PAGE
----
All must work together to keep the Ricks open

In a recent article, the headlines screamed, “Curtains Closing?” (Sept. 23, A1.) My immediate reaction was simply this: Why?

I, like many concerned Hancock County citizens, attended the meeting of the Hancock County Council. At that meeting, I had an opportunity to watch local government, private citizens and interested parties come together. I had an opportunity to meet many folks who were stirred by the article.

I met a lady that had driven to Greenfield from Anderson. I met Amy Studabaker and many others concerned with the possible closing of Ricks.

I believe all parties are definitely concerned with keeping Ricks open. As with most conundrums, the basic problem is a lack of communication. In Hancock County, we have various groups that play a part in the process.

We have the Hancock County Visitors Bureau. The HCVB actually owns the theater building. We also have the Tourism Commission. We have the innkeepers, or hotel owners, whose taxes have historically funded the theater. We, of course, also have the taxpayers of Hancock County.

To say that the funding is complicated would be an understatement. However, the bottom line is simply this: How do we move forward with making the Ricks a viable entity to attract tourism to Hancock County?

I think Brigette Cook Jones defined tourism best, writing in the Daily Reporter publication, “Discover Hancock County.” Brigette wrote, “First of all, really, there are three types of tourists that come to Hancock County: Those who stay overnight for business or pleasure; those who are day-tripping or attending special events; and thirdly, those that are here for only part of a day.”

We can and must get the word out to Indianapolis, Richmond, Muncie, Anderson and even cities in Illinois and Ohio that the Ricks is a viable venue to stage one-night or a multi-night production.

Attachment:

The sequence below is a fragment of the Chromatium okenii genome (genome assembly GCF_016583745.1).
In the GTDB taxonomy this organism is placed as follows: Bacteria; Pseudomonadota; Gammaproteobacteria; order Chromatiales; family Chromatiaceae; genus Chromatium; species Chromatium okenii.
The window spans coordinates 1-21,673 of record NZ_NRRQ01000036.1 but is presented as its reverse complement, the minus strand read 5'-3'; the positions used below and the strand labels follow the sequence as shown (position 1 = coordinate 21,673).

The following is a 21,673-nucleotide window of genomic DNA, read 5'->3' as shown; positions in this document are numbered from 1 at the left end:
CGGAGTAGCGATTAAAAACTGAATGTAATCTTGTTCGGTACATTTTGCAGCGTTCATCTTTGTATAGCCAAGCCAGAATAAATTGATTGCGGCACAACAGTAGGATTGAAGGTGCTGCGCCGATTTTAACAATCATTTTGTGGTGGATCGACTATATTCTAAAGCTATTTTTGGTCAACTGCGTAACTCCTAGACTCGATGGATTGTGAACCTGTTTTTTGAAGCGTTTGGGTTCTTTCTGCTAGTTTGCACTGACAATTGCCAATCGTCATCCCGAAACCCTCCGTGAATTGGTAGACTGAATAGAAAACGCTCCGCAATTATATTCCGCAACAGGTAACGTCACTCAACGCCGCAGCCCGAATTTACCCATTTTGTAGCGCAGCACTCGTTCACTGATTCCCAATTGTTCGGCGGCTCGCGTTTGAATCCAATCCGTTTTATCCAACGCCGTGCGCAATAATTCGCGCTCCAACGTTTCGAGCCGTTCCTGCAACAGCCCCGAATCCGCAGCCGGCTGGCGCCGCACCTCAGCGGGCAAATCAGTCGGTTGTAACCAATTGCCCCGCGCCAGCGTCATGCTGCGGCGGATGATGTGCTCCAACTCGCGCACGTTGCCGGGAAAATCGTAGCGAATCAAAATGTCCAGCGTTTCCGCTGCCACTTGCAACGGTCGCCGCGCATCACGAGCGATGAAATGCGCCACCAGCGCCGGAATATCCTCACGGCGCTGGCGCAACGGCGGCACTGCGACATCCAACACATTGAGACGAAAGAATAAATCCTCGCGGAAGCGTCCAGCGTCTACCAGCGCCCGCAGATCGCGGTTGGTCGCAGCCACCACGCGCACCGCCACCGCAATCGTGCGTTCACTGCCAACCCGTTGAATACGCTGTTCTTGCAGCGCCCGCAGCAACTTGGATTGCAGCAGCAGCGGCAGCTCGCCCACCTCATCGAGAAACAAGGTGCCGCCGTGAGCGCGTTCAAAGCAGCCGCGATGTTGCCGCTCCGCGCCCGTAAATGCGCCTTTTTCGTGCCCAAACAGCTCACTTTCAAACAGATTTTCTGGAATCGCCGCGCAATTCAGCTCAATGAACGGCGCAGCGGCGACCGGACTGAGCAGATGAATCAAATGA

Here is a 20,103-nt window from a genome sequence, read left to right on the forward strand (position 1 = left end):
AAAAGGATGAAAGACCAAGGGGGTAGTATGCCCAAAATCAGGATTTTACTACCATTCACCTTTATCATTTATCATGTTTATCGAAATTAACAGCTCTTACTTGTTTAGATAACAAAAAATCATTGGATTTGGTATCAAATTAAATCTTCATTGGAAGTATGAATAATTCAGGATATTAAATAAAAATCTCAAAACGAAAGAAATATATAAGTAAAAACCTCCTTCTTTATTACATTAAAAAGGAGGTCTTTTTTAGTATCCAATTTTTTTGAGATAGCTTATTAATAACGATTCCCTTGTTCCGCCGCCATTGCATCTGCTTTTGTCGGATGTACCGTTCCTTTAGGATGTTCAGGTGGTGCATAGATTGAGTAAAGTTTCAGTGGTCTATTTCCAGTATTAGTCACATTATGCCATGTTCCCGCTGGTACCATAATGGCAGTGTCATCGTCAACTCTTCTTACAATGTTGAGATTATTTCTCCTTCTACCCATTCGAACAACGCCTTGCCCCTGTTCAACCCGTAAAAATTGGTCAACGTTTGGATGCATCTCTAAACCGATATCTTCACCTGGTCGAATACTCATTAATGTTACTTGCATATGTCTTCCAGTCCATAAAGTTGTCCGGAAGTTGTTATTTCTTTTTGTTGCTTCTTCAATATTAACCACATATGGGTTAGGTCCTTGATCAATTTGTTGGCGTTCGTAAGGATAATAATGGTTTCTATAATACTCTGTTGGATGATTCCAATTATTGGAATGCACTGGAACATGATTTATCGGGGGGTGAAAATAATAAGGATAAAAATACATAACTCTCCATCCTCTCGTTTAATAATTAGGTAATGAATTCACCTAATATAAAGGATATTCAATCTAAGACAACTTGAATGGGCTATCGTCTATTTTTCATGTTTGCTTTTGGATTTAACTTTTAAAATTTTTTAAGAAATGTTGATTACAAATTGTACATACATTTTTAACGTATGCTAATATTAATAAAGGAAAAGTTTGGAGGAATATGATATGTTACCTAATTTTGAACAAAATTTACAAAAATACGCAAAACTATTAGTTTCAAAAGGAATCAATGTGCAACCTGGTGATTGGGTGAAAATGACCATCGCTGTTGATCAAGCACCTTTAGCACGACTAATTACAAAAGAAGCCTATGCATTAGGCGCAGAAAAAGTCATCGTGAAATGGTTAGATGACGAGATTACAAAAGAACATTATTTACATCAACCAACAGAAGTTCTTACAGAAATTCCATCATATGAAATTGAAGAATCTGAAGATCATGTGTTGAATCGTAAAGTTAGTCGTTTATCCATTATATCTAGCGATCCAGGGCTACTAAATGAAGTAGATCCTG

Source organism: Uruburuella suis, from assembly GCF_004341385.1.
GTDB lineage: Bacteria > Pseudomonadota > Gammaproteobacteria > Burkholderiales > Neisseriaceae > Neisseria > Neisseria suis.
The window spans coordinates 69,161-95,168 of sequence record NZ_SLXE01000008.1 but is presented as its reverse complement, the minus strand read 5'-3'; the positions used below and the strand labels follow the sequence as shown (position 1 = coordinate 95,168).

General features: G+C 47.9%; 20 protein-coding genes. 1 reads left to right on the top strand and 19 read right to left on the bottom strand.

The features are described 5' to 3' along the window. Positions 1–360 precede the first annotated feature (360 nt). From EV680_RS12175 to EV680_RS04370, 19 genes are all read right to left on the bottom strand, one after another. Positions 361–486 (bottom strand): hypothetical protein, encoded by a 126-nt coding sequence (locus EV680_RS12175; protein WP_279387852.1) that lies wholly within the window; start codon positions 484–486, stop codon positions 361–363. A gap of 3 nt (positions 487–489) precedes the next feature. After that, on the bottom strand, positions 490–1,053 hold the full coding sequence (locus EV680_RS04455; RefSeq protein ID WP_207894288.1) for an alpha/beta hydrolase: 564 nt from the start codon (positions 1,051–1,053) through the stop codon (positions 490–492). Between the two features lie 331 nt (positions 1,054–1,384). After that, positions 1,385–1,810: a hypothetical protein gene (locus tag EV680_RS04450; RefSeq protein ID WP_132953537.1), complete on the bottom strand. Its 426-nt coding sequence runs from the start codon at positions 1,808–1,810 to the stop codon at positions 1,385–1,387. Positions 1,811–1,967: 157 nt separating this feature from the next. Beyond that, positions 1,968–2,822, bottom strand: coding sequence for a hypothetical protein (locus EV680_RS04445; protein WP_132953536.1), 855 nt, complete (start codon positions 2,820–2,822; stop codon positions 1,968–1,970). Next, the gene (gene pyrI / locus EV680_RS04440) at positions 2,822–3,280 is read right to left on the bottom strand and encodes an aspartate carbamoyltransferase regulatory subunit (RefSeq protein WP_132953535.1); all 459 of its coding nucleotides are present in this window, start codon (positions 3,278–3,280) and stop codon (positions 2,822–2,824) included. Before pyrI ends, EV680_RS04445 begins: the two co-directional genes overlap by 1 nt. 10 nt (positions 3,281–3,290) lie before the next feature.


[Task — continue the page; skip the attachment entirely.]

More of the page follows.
We also must get the word out to travelers along the I-70 corridor what we have in Greenfield.

Almost all of the various boards mentioned agree the Ricks is vital to the economic growth of Hancock County.

Here is my proposal: simply work together. Finger-pointing must stop.

I agree with local government that taxpayer accountability is paramount. I also agree with the innkeepers that the Ricks must show that it is a draw to Hancock County. I further agree with the tourism commission that it is attempting to market the Ricks. Here is my solution.

Appeal directly to local charities for immediate funding. Continue to write the grants.

There are nonprofits in Hancock County that could and would help with the writing of these grants.

The Ricks could have a gala fundraising event. We could hold it at the Ricks. The arts and theater community already knows that we have a jewel in this magnificent theater. We simply need to get more people in Hancock County aware of the many usages for it.

The old adage of getting the word out still holds true today.

I believe that theater manager Dave Scott, the tourism commission and the visitors bureau are showing to the innkeepers that when the Ricks is promoted, their bottom line will show it.

Thank you, Hancock County, for the Ricks. Thank you, Dave Scott. Thank you, visitor’s bureau, innkeepers and the tourism commission. Now, we need to move forward.

The stage has been set. A lot of hard work by all concerned has gone to preserving the Ricks. Let’s all make the Ricks a vital link in Hancock County economic development.

C.O. Montgomery of New Palestine is a former teacher, Sugar Creek Township trustee and co-director of the Hancock County Character Council. Send comments to dr-editorial@ greenfield reporter.com.